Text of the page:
As a person with a major birth defect, I am uniquely sensitive to that issue.

It’s things like increased risk of pre-term birth.

Research now indicates that those who live near active gas wells are 1.5 to four times more likely to suffer asthma attacks than those living further away, with the closest groups having the highest risk.

There’s a 2017 study which analyzed birth certificates for infants born in Pennsylvania that found indicators of poor infant health, in this case lower birth weight for babies, born to mothers living near fracking sites.

You combine that finding with our pilot study in northeast of B.C. looking at the markings of benzene exposure in air of pregnant women, you understand why it’s important to use a precautionary approach to these developments.

Is it that we’re poor and colonized that children do poorly in the northeast or is it the consequence of living in a benzene plume? Again without the science and without research, how can we even approach that question?

I can tell you life is hard in the north, kids don’t do well up there. There’s a lot of crime, a lot of abuse. A lot of that comes from colonization, a lot of that comes from racism, from dysfunction in communities.

But what level of that comes from the ambient hydrogen sulfide, ambient benzene?

We don’t have quantifiable numbers.

We also hear about the social impacts, especially for Indigenous women and children, when it comes to industrialization.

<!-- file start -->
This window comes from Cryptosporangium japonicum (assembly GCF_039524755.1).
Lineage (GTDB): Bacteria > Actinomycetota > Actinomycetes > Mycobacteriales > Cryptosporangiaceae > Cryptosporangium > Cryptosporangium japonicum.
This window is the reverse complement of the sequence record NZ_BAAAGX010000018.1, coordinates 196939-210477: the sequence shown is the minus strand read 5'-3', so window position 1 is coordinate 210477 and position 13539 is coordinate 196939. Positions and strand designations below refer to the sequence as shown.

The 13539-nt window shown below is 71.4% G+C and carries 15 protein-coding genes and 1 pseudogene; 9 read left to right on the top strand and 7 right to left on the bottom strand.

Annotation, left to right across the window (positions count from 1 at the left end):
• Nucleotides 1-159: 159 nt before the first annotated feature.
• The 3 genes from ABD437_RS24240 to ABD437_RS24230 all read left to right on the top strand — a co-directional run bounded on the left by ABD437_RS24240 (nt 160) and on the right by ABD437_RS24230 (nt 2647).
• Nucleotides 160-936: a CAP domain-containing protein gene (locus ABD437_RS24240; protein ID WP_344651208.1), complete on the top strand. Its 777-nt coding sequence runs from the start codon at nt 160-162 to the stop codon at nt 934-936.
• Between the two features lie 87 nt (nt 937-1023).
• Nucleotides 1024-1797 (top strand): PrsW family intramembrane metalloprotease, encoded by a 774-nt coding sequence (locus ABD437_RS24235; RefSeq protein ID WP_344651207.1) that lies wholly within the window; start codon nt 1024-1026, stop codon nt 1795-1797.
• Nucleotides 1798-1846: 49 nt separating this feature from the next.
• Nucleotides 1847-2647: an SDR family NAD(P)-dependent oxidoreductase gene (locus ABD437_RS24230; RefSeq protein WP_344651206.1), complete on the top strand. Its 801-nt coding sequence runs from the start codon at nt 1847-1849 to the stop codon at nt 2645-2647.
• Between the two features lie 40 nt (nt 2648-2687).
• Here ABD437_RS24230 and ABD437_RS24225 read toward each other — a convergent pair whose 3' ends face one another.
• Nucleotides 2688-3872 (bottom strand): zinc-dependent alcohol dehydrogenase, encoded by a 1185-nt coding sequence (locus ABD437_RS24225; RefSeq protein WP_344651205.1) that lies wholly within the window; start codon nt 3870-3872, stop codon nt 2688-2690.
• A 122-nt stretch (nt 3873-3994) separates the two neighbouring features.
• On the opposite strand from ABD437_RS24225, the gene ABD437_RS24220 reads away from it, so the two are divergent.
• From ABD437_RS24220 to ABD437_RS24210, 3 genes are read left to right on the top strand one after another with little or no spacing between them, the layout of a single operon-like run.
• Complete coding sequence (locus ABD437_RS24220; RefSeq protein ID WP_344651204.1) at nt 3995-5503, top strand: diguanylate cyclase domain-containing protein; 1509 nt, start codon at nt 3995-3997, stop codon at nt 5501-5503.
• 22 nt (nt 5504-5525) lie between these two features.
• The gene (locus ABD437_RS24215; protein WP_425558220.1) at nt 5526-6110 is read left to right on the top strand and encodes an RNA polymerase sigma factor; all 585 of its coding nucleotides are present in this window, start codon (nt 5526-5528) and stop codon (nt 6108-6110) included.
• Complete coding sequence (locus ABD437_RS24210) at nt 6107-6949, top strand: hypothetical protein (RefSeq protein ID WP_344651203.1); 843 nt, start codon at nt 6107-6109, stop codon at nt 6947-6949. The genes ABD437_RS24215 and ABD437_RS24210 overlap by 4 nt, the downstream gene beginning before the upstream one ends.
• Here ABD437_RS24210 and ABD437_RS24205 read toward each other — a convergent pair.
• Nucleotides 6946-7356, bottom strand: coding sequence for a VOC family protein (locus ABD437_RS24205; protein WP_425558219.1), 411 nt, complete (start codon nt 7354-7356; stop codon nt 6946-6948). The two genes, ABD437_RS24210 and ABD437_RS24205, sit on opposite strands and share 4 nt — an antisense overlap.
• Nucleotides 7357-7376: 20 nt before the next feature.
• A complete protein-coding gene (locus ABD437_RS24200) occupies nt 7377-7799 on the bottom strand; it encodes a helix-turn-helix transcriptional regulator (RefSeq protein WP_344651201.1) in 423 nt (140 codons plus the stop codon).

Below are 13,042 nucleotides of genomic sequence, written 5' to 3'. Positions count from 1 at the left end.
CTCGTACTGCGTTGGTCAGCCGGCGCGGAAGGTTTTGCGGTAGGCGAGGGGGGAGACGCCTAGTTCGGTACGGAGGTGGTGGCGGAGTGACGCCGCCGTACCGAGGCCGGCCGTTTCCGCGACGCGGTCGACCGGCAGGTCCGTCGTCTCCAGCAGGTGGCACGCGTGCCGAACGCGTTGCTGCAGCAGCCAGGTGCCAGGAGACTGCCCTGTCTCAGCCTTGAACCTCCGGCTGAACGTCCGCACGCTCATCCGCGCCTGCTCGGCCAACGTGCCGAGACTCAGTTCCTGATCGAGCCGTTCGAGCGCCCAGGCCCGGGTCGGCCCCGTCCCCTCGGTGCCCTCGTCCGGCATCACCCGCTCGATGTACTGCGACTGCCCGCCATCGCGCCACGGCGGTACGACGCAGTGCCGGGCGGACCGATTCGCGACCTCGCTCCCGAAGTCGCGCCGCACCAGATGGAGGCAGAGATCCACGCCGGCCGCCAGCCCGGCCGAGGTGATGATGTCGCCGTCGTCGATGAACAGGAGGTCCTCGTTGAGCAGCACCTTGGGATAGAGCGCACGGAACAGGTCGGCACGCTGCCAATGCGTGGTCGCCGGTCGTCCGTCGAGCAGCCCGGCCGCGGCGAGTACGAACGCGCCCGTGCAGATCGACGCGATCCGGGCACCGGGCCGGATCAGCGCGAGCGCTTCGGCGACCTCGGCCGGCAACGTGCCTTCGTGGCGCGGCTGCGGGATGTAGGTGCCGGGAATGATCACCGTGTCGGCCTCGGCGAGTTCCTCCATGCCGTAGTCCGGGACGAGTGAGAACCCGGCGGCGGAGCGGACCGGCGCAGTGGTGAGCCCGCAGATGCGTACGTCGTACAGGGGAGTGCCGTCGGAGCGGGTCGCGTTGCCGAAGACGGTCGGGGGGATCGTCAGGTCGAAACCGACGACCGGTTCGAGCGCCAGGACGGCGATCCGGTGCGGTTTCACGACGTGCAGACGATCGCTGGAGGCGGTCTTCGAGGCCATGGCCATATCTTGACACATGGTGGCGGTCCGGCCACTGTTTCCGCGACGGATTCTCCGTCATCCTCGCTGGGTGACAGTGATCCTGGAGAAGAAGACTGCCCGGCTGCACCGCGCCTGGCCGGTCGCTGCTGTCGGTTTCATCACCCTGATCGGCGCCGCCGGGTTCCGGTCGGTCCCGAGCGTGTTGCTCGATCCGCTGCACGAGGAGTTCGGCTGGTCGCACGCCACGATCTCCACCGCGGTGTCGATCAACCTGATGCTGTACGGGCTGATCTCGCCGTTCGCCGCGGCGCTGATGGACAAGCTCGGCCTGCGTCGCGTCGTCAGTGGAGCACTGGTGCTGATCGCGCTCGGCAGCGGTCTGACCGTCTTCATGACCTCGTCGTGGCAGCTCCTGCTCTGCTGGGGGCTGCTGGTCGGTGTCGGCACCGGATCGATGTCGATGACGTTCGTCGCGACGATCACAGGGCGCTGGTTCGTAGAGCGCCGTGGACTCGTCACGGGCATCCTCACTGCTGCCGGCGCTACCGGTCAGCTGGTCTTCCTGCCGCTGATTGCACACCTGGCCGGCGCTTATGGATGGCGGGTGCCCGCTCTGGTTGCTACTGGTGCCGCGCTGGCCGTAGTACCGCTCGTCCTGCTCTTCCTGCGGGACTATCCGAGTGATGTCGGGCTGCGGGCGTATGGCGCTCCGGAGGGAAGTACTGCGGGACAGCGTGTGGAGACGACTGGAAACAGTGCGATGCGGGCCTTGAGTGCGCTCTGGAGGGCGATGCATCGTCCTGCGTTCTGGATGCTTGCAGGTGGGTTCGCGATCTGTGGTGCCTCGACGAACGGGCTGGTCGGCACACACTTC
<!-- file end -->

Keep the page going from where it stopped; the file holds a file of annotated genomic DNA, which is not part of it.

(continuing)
Taylor Roades \ DeSmog Canada

What is your experience of those social impacts?

There’s one major issue I can speak to specifically: violence against women.

My aunty has a very successful business in Fort Nelson, working in the oil and gas industry.

It’s confirmed there’s a rise in crime, sexual violence and the trafficking of Indigenous women during booms in the industry.

Research from in 2015 found there is a linear relationship between highly paid shadow populations in industrial camps, a highly masculine culture and a rise in crime and sexual violence and trafficking of Indigenous women.

Fort St. James data from local RCMP shows a 38 per cent increase in sexual assaults in first year of the construction phase of industrial projects, as well as an increase in sex work in areas where there’s increase in industrial traffic.

What I can tell you is that in my experience, it’s a violent, aggressive and competitive world when these industries come in, subject to boom and bust cycles.

The northeast has been made into a sacrifice zone.

The NDP recently announced some big incentives to entice the LNG industry to come to B.C. Combined with a fracking inquiry that won’t study health impacts, what does that new announcement signal to you?

Many of us in the Indigenous community in northeast B.C. in particular had hope in the NDP. But they’ve shown themselves ready to sacrifice us and the unborn who will come after us in this territory.

That is what is on the table, and that’s why it’s really hurtful to hear them exempt public health from the fracking inquiry.

But we do know the NDP assistant deputy minister did inform the Canadian Association of Petroleum Producers over a month in advance of them announcing this review, that health would be exempted.

Of course health is the key issue because with health comes massive financial liability. There’s significant power for doctors and medical health advisors in the Public Health Act.

And what you’re seeing in my view is an affirmation that marginal populations far away from the Lower Mainland don’t matter all that much.